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29 November 2013
Ancient Siberian genome reveals origins of Native Americans

In the late 1920s, the skeletal remains of a young boy, believed to be 24,000 years old, were discovered near the village of Mal'ta near Lake Baikal in south-central Siberia. Near the boy's remains were flint tools, a beaded necklace and what appears to be pendant-like items, all apparently placed in the burial as grave goods.
     According to results from a DNA study, between 14 and 38% of the ancestry of modern Native Americans came from this boy, with the remainder of the being derived from East Asians. Interestingly, the boy shows little to no genetic affinity to modern populations from the same region.
     Kelly Graf, assistant professor in the Department of Anthropology at Texas A&M University, helped extract his DNA. "It shows he had close genetic ties to today's Native Americans and some western Eurasians, specifically some groups living in central Asia, South Asia, and Europe. Also, he shared close genetic ties with other Ice-Age western Eurasians living in European Russia, Czech Republic and even Germany."
     The genome indicates that prehistoric populations related to modern western Eurasians occupied a wider geographical range into northeast Eurasia than they do today. The study concludes that two distinct Old World populations led to the formation of the First American gene pool: one related to modern-day East Asians, and the other a Siberian Upper Palaeolithic population related to modern-day western Eurasians.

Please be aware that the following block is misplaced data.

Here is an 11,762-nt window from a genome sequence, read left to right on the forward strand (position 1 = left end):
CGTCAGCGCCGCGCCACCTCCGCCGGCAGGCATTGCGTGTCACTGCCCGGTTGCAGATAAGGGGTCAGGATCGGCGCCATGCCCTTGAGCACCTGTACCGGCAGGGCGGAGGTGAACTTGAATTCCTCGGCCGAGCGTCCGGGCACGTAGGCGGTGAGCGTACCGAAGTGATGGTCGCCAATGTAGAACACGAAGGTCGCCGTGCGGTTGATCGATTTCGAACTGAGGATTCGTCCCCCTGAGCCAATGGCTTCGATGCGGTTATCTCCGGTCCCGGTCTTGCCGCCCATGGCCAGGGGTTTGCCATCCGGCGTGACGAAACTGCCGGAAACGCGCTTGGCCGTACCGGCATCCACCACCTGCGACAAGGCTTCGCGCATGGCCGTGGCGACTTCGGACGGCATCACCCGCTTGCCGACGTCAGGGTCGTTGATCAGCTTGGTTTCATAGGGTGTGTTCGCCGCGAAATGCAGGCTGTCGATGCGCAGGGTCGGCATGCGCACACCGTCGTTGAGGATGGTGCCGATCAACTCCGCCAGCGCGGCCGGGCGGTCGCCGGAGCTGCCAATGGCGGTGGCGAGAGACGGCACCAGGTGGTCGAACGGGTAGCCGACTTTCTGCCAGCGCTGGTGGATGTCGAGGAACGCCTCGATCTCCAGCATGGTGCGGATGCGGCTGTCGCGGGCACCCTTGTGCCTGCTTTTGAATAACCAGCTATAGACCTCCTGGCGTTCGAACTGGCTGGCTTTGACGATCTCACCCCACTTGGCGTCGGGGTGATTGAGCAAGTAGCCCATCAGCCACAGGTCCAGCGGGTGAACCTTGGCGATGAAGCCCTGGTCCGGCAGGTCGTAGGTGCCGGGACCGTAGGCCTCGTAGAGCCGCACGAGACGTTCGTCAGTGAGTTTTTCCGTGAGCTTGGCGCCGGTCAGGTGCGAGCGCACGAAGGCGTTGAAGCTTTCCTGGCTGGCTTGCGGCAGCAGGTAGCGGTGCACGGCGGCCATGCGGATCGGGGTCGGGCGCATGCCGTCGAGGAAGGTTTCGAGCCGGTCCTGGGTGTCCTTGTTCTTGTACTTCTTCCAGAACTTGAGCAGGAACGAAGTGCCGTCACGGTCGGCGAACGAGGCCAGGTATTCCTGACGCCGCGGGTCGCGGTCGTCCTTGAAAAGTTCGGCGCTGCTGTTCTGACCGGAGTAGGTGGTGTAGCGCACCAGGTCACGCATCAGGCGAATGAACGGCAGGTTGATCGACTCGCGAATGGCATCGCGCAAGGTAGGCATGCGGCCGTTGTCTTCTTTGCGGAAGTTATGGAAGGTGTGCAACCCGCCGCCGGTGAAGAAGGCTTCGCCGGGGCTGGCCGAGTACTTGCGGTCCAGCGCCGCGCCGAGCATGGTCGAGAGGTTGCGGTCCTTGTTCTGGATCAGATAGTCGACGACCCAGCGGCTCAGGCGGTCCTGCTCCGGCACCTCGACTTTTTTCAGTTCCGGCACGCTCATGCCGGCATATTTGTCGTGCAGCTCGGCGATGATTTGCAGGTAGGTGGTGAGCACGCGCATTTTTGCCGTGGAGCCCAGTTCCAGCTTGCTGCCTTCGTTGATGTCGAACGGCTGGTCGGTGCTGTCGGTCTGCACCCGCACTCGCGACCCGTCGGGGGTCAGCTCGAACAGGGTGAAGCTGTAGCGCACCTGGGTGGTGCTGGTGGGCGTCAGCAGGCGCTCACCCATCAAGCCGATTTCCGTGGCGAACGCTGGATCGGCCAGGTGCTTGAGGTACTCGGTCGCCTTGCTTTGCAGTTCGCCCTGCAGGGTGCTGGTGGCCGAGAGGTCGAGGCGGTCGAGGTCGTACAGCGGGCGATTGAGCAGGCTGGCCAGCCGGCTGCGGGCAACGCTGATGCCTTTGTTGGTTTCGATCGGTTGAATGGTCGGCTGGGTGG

In a nutshell, the researchers' findings "reveal that western Eurasian genetic signatures in modern-day Native Americans derive not only from post-Columbian admixture, as commonly thought, but also from a mixed ancestry of the First Americans."
     "At some point in the past, a branch of east Asians and a branch of western Eurasians met each other and had sex a lot," says Doctor Willerslev, who led the sequencing of the boy's genome, adding that this mixing of genes created people that later populated both North and South America.
     Doctor Willerslev says, "The thing that was really mind-blowing was that there were signatures you only see in today's Native Americans," and that are consistent among peoples from across the Americas, implying that it could not have come from European settlers who arrived after Columbus and must reflect ancient ancestry. The discovery also raises new questions about the timing of human entry in Alaska and ultimately North America.
     Doctor Pontus Skoglund from Uppsala University, Sweden, one of the lead authors of the study, explains, "Most scientists have believed that Native American lineages go back about 14,000 years, when the first people crossed Beringia into the New World. Our results provide direct evidence that some of the ancestry that characterises Native Americans is at least 10,000 years older than that, and was already present in Siberia before the last Ice Age."
     Similar genomic signatures from a 17,000 year-old south-central Siberian reveal human occupation of the region after the Last Glacial Maximum (about 26,000 to 19,000 BP), indicating continuity throughout this period - a significant consideration for the peopling of Beringia, and eventually the Americas some 15,000 years ago.

Edited from EurekAlert!, Nature, Tamu Times (20 November 2013), BioNews Texas (22 November 2013)

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